This is a joint post with Benjamin Leo.
A special new lending facility was announced in July 2009 with the objective of providing up to $17 billion in new loans through 2014 and, to entice cash-strapped borrowers, the lender is waiving interest payments for the first two years. This may sound like dangerous new short-term teaser offers for sub-prime borrowers. But this isn’t coming from Countrywide Financial. It actually is a new IMF facility for low-income countries, including some of heavily indebted poor countries (HIPCs) who are just barely coming out of the last debt crisis.
The stated objectives of the new IMF facility are laudable: to offset the effects of the global economic crisis by boosting international reserves and supporting adjustment policies. And yes, the overall terms are more concessional than past IMF loans. Nonetheless, the net impact on national debt levels may be significant. And it was just four years ago that the IMF committed to cancel roughly $6 billion in bad loans to many of these very same countries.
Despite a tumultuous track record, new lending to HIPCs is, of course, not always a bad thing. Some of these countries have regained solid fiscal footing and are delivering robust growth results. In other cases, the loan volumes involved may be reasonable relative to GDP and export levels. For others, however, IMF and other international lending can be disproportionately large in relation to their fragile economies and debt carrying capacity. Take the example of Zambia. This year, the IMF approved new lending of $330 million, equivalent to roughly 3 percent of its GDP. When compared to skyrocketing U.S. deficits, this may seem modest. But, remember that this is 3 percent from only one lender and in only one year. The World Bank, African Development Bank, China, and other lenders are providing substantial sums as well. And they will probably do the same next year, and the year after…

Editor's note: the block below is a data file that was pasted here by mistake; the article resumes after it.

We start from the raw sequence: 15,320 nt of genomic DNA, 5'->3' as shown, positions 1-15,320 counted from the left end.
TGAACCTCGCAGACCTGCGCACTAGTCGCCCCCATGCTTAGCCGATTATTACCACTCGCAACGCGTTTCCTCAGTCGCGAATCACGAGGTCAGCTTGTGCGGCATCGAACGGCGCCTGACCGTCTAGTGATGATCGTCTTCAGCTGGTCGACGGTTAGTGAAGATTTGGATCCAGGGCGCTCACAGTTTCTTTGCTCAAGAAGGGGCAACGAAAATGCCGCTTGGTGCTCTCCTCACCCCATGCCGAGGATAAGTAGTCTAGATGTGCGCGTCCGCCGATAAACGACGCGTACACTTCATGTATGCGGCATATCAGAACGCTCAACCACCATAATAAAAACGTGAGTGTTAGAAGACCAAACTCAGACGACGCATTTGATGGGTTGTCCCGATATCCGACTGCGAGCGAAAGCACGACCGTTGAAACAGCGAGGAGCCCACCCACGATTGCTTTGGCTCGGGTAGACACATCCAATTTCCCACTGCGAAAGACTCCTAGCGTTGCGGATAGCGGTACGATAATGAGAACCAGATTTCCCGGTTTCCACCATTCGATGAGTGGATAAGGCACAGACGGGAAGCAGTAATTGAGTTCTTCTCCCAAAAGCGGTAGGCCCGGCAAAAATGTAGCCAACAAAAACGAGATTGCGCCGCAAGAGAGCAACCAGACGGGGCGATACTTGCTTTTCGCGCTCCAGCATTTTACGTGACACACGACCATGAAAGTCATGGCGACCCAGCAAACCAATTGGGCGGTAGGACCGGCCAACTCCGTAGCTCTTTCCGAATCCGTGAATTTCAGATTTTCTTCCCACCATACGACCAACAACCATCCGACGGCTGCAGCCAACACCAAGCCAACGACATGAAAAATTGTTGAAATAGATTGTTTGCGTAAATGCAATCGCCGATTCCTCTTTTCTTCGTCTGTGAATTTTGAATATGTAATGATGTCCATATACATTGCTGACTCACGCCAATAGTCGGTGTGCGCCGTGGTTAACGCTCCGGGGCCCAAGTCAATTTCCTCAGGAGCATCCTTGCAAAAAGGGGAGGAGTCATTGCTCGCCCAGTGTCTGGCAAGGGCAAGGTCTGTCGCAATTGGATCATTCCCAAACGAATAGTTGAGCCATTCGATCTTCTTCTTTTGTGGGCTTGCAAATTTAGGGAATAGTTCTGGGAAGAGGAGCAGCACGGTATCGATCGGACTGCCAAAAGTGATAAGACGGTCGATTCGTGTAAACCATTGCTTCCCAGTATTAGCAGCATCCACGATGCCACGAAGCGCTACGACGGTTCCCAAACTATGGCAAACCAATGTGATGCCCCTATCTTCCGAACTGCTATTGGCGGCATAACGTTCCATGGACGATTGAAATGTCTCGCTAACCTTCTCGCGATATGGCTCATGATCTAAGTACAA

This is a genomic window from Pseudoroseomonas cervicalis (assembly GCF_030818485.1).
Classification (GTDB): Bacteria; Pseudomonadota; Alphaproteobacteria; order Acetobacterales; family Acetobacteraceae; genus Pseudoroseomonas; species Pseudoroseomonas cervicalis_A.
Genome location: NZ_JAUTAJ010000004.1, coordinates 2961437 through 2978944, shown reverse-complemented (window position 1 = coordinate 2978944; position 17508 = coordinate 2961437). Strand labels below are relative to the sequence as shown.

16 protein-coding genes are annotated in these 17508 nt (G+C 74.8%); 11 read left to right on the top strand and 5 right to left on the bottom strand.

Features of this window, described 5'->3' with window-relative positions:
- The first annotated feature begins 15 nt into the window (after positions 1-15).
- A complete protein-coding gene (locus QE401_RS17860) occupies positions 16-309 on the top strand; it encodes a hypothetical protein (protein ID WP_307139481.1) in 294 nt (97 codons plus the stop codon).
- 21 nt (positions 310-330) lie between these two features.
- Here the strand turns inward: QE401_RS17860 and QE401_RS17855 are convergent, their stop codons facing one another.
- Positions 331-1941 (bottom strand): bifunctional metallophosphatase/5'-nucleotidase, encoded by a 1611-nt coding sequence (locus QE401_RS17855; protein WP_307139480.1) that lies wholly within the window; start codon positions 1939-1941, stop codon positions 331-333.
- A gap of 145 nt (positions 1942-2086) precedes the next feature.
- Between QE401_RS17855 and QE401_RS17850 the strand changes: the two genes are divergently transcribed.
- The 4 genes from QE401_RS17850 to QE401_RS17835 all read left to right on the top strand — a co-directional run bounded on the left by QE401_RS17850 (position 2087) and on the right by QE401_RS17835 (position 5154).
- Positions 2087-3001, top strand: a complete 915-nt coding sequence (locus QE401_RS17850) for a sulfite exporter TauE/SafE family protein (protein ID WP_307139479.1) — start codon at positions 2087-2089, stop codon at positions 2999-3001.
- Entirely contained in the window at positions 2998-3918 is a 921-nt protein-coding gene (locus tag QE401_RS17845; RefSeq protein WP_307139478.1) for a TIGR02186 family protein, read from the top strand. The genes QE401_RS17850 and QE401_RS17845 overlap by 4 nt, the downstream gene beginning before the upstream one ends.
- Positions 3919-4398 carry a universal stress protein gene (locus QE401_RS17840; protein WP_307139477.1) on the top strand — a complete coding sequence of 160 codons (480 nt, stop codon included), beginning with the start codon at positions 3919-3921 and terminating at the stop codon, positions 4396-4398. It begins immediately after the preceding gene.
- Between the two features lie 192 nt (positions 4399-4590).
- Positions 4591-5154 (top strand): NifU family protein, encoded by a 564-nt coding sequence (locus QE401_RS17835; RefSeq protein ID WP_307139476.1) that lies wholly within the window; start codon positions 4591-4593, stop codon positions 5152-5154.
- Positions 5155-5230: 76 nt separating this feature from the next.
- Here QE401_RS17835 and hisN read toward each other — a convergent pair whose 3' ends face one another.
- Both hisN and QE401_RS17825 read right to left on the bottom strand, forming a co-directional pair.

Worse yet, IMF and World Bank growth projections used partly to justify new lending remain extremely rosy compared to actual and historical performance. Our new dataset of IMF growth projections for HIPCs suggests a structural optimism of at least one percentage point per year . Lending volumes to the HIPCs have also remained unchanged (total lending to HIPCs pre-MDRI was about $4 billion per year; post-MDRI it is virtually the same and likely will be even higher given the new stimulus lending).
In some ways, this is not dissimilar from Countrywide using aggressive assumptions to justify aggressive lending to vulnerable borrowers. The difference is that Countrywide no longer exists and that its new parent corporation appears uninterested in continuing these failed practices and is not actively targeting the same old recently-defaulted sub-prime borrowers.
As suggested in the new CGD working paper by one of us, Ben Leo (Will World Bank and IMF Lending Lead to HIPC IV? Debt Deja-Vu All Over Again) now is a good time to take a step back from the frenzy of stimulus-inspired lending and re-examine the issue of debt sustainability in low-income countries. The upcoming IDA and AfDF replenishment negotiations present a good opportunity for this self-reflection. Absent corrective action, the international community may be faced with yet another HIPC bailout in the not too distant future.